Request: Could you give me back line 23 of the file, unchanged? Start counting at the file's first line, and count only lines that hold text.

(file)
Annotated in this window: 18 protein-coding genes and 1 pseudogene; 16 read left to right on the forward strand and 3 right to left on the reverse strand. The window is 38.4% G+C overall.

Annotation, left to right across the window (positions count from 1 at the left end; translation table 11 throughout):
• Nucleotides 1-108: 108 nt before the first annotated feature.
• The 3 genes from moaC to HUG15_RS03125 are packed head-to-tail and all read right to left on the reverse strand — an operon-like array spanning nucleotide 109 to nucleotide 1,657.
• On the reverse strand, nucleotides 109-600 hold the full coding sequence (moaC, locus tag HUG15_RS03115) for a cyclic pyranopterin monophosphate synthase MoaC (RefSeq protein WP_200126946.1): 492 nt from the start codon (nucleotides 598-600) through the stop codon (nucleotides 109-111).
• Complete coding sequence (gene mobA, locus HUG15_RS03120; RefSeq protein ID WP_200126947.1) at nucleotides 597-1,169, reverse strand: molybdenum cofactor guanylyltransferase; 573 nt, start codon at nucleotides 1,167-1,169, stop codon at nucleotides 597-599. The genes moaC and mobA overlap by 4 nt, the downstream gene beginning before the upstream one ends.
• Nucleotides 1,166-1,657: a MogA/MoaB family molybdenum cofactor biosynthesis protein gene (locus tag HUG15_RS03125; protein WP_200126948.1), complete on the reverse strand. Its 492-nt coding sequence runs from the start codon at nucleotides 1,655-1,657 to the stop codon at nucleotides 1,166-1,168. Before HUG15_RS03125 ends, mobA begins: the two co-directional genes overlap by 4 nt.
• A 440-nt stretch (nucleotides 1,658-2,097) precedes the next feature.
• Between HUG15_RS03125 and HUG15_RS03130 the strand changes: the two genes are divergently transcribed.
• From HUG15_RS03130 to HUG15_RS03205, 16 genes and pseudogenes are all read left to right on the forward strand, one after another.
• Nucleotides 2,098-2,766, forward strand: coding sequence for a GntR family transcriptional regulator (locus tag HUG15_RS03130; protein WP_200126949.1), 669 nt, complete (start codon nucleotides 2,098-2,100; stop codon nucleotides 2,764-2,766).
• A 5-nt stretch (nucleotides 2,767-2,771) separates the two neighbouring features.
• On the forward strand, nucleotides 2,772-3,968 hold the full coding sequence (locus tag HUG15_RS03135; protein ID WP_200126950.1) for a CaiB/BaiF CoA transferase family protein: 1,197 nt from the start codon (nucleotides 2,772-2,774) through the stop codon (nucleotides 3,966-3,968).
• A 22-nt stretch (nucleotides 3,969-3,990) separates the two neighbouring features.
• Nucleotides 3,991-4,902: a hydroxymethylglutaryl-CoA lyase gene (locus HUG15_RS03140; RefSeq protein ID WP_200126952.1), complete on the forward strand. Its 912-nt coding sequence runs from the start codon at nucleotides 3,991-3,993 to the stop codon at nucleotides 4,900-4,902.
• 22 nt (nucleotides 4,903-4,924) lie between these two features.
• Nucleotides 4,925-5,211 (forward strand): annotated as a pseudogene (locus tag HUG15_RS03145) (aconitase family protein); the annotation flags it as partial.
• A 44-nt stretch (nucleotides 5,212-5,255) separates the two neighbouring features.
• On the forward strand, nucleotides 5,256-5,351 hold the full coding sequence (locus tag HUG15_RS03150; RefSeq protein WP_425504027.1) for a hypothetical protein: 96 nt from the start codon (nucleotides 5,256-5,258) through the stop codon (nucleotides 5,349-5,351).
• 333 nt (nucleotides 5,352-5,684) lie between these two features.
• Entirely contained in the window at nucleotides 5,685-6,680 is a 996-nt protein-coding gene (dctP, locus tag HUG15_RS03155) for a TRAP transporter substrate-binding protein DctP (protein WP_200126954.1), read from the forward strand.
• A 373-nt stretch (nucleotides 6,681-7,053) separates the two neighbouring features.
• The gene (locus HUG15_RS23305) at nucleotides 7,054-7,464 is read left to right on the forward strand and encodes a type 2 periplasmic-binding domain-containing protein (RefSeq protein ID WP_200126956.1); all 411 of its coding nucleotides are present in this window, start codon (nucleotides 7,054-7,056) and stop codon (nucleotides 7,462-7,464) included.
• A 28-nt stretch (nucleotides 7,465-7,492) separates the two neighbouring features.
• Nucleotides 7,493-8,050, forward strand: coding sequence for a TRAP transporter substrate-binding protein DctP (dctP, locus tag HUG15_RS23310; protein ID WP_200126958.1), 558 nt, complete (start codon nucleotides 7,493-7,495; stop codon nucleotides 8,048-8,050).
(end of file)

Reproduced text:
• The gene (locus HUG15_RS23305) at nucleotides 7,054-7,464 is read left to right on the forward strand and encodes a type 2 periplasmic-binding domain-containing protein (RefSeq protein ID WP_200126956.1); all 411 of its coding nucleotides are present in this window, start codon (nucleotides 7,054-7,056) and stop codon (nucleotides 7,462-7,464) included.